Chavez Prepares to Receive FARC Hostages in Venezuela

Venezuelan President Hugo Chavez confirmed that he is preparing to receive three hostages held by the Revolutionary Armed Forces of Colombia (FARC). The FARC released a communiqué on Tuesday indicating that they would release the hostages to President Chavez, and it is believed that the hostages are now on their way to Venezuela.
Clara Rojas, held by the FARC since 2002 (Univision)

Caracas, December 20, 2007, ( – Venezuelan President Hugo Chavez confirmed yesterday that he will commence preparations to receive three hostages held by the Revolutionary Armed Forces of Colombia (FARC). The FARC released a communiqué on Tuesday indicating that they would release the hostages to president Chavez, "or who he decides," and it is believed that the hostages are now on their way to Venezuela.

The hostages to be released are Clara Rojas, her son Emmanuel and Colombian Senator Consuelo Gonzalez de Perdomo. Rojas, former-vice presidential candidate and running mate of French Colombian citizen and ex-presidential candidate Ingrid Betancourt was captured together with Betancourt by the FARC in 2002, her son Emmanuel was born in captivity. Senator Gonzalez has been held since 2001.

According to Colombian daily El Tiempo, intelligence sources indicate that the three hostages have been moved over the past few weeks from the jungles of Guaviare, in the heart of FARC controlled territory, through the municipalities of Guainía and Vaupés.

"The guerilla group appears to have taken all the precautions so that the same thing does not occur to what occurred with the proof of life, which were intercepted by the Military, when they were on they way to Caracas," the article continued.

Political analyst Leon Valencia believes the FARC have taken this into account, pointing to the time that has lapsed between when the communiqué was signed (on the 9th of December) and its release 9 days later.

"It is probable that the FARC are very close to handing over the hostages in Venezuela or close to the frontier of this country," Valencia said.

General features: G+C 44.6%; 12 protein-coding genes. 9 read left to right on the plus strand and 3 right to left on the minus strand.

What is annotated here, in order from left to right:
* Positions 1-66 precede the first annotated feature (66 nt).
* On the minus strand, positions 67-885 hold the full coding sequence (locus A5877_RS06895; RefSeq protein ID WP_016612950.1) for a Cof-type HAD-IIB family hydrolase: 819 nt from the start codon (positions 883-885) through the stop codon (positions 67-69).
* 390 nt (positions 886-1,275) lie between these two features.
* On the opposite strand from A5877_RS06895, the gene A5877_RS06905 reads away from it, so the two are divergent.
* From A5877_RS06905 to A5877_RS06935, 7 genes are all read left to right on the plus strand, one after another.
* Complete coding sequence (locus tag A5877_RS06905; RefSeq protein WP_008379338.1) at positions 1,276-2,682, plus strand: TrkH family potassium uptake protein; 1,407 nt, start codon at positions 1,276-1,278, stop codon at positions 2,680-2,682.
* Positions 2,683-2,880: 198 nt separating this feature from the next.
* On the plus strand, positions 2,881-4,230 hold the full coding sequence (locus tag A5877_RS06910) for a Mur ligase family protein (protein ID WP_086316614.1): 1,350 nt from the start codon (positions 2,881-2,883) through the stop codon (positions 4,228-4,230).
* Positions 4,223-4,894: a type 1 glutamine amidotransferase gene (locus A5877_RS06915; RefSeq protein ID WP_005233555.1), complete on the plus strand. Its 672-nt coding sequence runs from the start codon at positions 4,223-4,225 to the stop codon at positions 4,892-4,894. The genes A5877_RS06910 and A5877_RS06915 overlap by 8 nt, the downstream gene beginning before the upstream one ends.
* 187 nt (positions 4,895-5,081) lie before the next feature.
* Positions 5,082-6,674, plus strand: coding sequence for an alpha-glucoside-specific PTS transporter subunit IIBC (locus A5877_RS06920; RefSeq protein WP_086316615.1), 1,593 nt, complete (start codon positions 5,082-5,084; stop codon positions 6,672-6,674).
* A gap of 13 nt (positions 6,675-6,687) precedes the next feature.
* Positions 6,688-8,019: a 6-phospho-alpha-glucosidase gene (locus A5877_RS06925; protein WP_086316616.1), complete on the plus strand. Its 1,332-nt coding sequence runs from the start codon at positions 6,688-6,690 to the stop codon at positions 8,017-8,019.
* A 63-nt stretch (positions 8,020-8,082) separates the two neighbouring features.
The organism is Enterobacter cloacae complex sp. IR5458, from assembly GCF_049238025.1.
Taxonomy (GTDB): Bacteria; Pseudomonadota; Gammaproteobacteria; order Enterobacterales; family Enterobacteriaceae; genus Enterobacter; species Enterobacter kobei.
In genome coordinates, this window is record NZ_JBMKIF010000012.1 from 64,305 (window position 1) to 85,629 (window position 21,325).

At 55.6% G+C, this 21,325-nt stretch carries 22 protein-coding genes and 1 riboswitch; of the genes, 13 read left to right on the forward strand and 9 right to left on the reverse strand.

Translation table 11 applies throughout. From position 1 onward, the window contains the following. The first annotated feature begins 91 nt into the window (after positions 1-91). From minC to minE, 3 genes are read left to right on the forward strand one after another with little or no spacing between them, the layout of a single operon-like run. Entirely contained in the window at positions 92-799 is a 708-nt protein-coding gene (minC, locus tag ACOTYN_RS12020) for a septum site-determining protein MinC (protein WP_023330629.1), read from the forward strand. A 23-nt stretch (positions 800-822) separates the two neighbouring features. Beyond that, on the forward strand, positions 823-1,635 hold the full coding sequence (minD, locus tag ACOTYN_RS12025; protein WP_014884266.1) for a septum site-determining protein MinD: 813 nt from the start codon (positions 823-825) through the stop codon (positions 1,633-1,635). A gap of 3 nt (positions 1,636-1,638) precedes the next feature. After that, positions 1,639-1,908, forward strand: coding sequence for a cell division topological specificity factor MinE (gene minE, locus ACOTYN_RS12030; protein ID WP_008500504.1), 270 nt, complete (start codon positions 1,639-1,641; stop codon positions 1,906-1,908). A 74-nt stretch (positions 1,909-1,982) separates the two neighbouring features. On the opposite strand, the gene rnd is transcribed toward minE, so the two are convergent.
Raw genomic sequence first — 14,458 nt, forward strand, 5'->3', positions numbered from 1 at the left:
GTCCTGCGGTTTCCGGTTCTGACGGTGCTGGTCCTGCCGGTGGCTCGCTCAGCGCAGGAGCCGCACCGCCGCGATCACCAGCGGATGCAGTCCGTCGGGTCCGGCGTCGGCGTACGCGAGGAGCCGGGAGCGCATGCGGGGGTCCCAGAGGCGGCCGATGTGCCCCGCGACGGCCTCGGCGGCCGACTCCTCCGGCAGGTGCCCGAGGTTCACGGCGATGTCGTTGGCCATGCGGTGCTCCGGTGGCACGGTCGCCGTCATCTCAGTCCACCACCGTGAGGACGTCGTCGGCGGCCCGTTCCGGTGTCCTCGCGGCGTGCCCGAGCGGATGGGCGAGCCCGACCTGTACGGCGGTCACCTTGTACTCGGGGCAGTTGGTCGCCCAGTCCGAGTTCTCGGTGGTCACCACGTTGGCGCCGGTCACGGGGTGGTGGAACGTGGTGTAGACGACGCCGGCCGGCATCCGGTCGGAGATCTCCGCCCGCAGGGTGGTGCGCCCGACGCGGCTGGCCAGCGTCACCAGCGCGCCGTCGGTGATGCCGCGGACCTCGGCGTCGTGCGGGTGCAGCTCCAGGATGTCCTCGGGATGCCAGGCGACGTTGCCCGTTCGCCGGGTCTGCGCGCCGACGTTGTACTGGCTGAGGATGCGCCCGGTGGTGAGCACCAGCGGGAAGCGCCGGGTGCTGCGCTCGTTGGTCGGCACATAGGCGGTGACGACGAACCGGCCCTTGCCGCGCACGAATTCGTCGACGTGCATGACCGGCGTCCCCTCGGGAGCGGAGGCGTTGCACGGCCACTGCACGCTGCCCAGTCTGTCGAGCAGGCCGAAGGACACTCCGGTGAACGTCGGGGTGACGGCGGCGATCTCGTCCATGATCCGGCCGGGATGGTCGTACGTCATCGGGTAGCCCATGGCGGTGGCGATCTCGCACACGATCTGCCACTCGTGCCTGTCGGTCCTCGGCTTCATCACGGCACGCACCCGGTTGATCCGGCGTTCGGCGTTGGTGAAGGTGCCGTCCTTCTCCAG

Fabrice Delloye, ex-husband of Ingrid Betancourt also confirmed Wednesday to radio Europe 1 that the hostages had been moved and were now outside the perimeter of the FARC security zone. Delloye said he had received this information from an "emissary that knows the FARC and has met with them recently."

Chavez had been working together with Colombian Senator Piedad Cordoba for nearly three months, at the behest of the Colombian government, to achieve a humanitarian exchange of 45 hostages held by the FARC for 500 guerillas held in Colombian jails when Colombian President Alvaro Uribe abruptly terminated their mediation on November 21. Uribe's decision sparked fierce criticism from the families of the hostages and generated a diplomatic row between Venezuela and Colombia, with Chavez calling Uribe a "liar" and putting relations with Colombia in the "freezer."

The FARC communiqué said the release of the hostages was a "gesture of apology" to Chavez for Uribe's actions and recognition of Chavez's "good faith" and "colossal effort" for the cause of peace in Colombia.

Senator Córdoba told a press conference in Washington yesterday that she believed that if Uribe had not suspended Chavez's mediation that it was likely they would have been preparing "logistically to receive at least a group of 25 people" liberated by the guerillas.

Cordoba also said she had received death threats from "a high functionary of the Uribe government" however she assured she would continue working towards a humanitarian exchange. Cordoba confirmed she would fly to Caracas on Friday to discuss preparations for the liberation of the hostages.

Juan Carlos Lecompte, husband of Ingrid Betancourt also claimed that "If the mediation of Chavez had not been broken, by Christmas all of the hostages would have been liberated."

Lecompte welcomed the decision by the FARC and added, "We have always said that Chavez is the ideal person to achieve the liberation of these people."

Similarly, Iván Rojas, brother of Clara Rojas, told local radio in Bogota that the fact that the guerillas want to deliver the hostages to Chavez "appears to be proof that his mediation was being successful."

Rojas' mother, Clara Gonzalez said that if the announcement of the FARC materializes, "this will be the best Christmas gift that God can give after nearly six years of absence and suffering."

The FARC has said that the "immediate resignation" of Uribe will guarantee the liberation of the rest of the hostages.

"The immediate resignation of Uribe together with his government will guarantee the liberation, with life, of the prisoners through the signing of an humanitarian accord without more obstacles to avoid the exchange and persist in the insane, immovable and risky policy of forced recuperation," said an article by Raul Reyes, spokesperson for the Secretariat of the FARC, published today by news agency ANNCOL.

Reyes also referred to the Uribe government as "the worst government in recent times," and Uribe himself as a "mafioso, para-military, buffoon, rude person, slanderer and a liar."

Meanwhile tensions between Chavez and Uribe remain high, with Chavez rejecting recent accusations by Uribe, who claimed, without proof, that Chavez is "removing and installing presidents," in Latin America.

Speaking in Montevideo on Tuesday Chavez said "the voice of Uribe is the voice of imperialism… he is an imperialist puppet."

In turn Bogota has asked Chavez to "moderate" his language.